Jennifer O'Connor

    I Want What You Want


    It’s been three-plus years since Jennifer O’Connor’s last album, Here With Me, was released, and quite a bit (or not much, depending on your perspective) has happened since. Matador, the label that released the excellent Here With Me and its predecessor, Over the Mountain, Across the Valley, and Back to the Stars, dropped O’Connor from the roster, and she spent the next few years backing away from music.

    It was a big shift for O’Connor, one that is explored deeply on I Want What You Want, her new record. This album shows O’Connor examining transition, delving into the past and planning for the future. If it’s an album about change, about that transition, it’s not an album in crisis. For her part, O’Connor sound contemplative but settled. She sings of “so many other ways we can change” on “Another Day (My Friend)” and she doesn’t sound at all worried by the unknown but rather energized by it, ready to take the next step.

    The album doesn’t stray much from the basic format of its predecessors. O’Connor’s sweet, understated vocals and acoustic guitar are up front with bass and drums and swells of electric guitar supporting. Yet something about this record feels more immediate and intimate, a straightforward counterpart to the more cinematic spaces of Here With Me. The overcast vibe of “07/12/09” comes more in O’Connor’s breathy vocals and the ringing of acoustic chords. “Hidden Hill” adopts some twangy guitar to add to its bright sway, but mostly it’s a threadbare dusty shuffle that sells the carefree tune.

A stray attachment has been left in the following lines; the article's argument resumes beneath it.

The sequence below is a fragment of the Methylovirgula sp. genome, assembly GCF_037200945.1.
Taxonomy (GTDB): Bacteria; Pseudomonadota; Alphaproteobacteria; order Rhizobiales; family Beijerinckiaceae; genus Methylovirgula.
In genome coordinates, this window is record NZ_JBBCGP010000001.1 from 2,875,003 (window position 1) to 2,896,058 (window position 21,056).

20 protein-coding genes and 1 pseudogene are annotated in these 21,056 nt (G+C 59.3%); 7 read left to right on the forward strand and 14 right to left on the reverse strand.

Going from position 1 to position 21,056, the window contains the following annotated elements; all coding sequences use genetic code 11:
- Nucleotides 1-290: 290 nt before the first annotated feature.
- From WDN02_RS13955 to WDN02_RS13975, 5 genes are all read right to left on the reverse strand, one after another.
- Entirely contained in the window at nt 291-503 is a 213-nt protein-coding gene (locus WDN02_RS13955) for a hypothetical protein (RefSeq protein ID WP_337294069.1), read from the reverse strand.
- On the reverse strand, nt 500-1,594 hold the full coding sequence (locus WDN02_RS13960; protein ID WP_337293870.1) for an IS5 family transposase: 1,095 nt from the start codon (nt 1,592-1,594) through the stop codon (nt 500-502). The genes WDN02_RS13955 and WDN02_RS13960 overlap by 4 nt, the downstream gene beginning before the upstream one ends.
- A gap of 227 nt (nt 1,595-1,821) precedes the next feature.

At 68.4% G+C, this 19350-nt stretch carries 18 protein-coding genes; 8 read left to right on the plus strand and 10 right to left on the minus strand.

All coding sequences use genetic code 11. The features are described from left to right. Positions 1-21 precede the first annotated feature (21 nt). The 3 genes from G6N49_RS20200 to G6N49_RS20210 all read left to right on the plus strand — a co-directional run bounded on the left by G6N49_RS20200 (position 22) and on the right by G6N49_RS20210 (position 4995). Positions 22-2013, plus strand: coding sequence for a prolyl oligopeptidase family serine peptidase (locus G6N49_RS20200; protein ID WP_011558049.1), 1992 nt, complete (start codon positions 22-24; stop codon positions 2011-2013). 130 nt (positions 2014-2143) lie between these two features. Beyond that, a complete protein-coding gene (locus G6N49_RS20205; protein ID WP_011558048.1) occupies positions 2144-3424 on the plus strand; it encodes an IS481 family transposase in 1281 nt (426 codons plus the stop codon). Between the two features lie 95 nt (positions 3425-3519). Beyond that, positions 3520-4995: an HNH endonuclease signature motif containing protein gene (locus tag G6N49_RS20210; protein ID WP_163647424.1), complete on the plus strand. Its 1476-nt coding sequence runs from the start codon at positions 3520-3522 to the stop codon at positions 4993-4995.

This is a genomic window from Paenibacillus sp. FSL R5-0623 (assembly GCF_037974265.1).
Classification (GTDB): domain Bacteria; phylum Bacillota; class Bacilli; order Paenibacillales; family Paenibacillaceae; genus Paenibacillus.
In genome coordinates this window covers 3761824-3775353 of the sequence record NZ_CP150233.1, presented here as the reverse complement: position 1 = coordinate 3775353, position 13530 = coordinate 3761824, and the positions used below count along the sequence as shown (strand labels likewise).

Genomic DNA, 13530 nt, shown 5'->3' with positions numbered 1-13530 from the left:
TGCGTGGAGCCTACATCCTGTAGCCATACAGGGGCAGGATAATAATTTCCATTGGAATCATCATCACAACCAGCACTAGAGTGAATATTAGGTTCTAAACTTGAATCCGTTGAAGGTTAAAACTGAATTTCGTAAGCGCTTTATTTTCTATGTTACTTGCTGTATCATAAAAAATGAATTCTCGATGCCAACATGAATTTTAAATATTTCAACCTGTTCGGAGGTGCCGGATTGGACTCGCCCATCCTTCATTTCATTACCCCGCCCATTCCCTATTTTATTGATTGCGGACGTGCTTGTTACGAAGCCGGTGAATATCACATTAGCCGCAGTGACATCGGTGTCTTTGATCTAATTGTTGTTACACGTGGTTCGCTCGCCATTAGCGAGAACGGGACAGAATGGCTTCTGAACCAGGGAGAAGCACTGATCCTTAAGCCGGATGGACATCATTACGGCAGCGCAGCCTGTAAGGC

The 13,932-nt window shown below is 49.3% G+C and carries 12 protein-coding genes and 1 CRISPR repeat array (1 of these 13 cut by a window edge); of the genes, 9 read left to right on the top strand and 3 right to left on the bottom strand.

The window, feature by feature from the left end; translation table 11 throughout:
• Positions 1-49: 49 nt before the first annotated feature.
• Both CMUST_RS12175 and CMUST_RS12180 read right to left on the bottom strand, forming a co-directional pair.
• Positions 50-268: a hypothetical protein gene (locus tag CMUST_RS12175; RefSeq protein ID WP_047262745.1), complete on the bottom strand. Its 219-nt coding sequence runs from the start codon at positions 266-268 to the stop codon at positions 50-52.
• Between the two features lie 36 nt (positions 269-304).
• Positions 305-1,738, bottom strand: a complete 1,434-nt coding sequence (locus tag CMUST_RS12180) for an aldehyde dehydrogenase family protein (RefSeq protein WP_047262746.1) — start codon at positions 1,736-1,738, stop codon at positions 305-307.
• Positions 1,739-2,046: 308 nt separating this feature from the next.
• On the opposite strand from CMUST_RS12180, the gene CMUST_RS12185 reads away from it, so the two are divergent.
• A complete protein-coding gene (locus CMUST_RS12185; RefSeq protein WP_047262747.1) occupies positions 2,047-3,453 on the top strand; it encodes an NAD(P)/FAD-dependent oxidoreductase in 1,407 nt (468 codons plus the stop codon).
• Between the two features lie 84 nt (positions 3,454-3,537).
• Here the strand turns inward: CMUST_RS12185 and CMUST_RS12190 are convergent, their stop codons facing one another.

O’Connor and her band don’t hide behind layers here; this isn’t about obscuring sound. Instead, O’Connor lays her songs out bare and to often wonderful effect, and the themes of the record reflect a similar clarity. It’s an album that deals heavily in the past but is never dragged down by it. On “Already Gone,” she is both curious and dismissive of the past, since she’d “like to understand but [she’s] already gone.” In these moments, O’Connor is informed by the past but not haunted by it. In this way, the record actually quietly achieves something quite difficult. This is a post-crisis record, about the moment after the fissure has healed, after the dust has settled. If this moment lacks immediate drama, in O’Connor’s hands it is still a fruitful and emotive time, one full of its own uncertainties and complications.

    “I don’t wanna go where I always go, I don’t wanna be where I’ve been,” she sings on “Good Intentions,” making clear the limbo she exists in on this record. The album posits itself at times as advice — to a “you” that hasn’t quite gained the same perspective on crises large and small O’Connor has — but it is, upon multiple listens, less that than an investigation and confirmation into how O’Connor feels about where she’s  gone, what steps she’s made to more forward. The brilliant closer, “Your Guitar,” leaves us still in this moment of in-between. “You sold your guitar and went down the street, got on the bus, went home to sleep,” she sings at the song’s end, and it feels isolated, even maudlin, until she ends with “you never felt bad about being free.”

    What that freedom is and what it will bring remains unclear, but I Want What You Want is a record about shedding layers, about letting that which does not matter — i.e. most of what’s already happened — fall by the wayside to see what happens next. That O’Connor put this record out on her own Kiam label is more than a little symbolic. But it’s also a sign of what ends up being so surprising about this record: For someone who’s always been confessional and open in her music, O’Connor sounds the most like herself here, the most comfortable in her own skin, and that feeling is transferred to us in these great songs.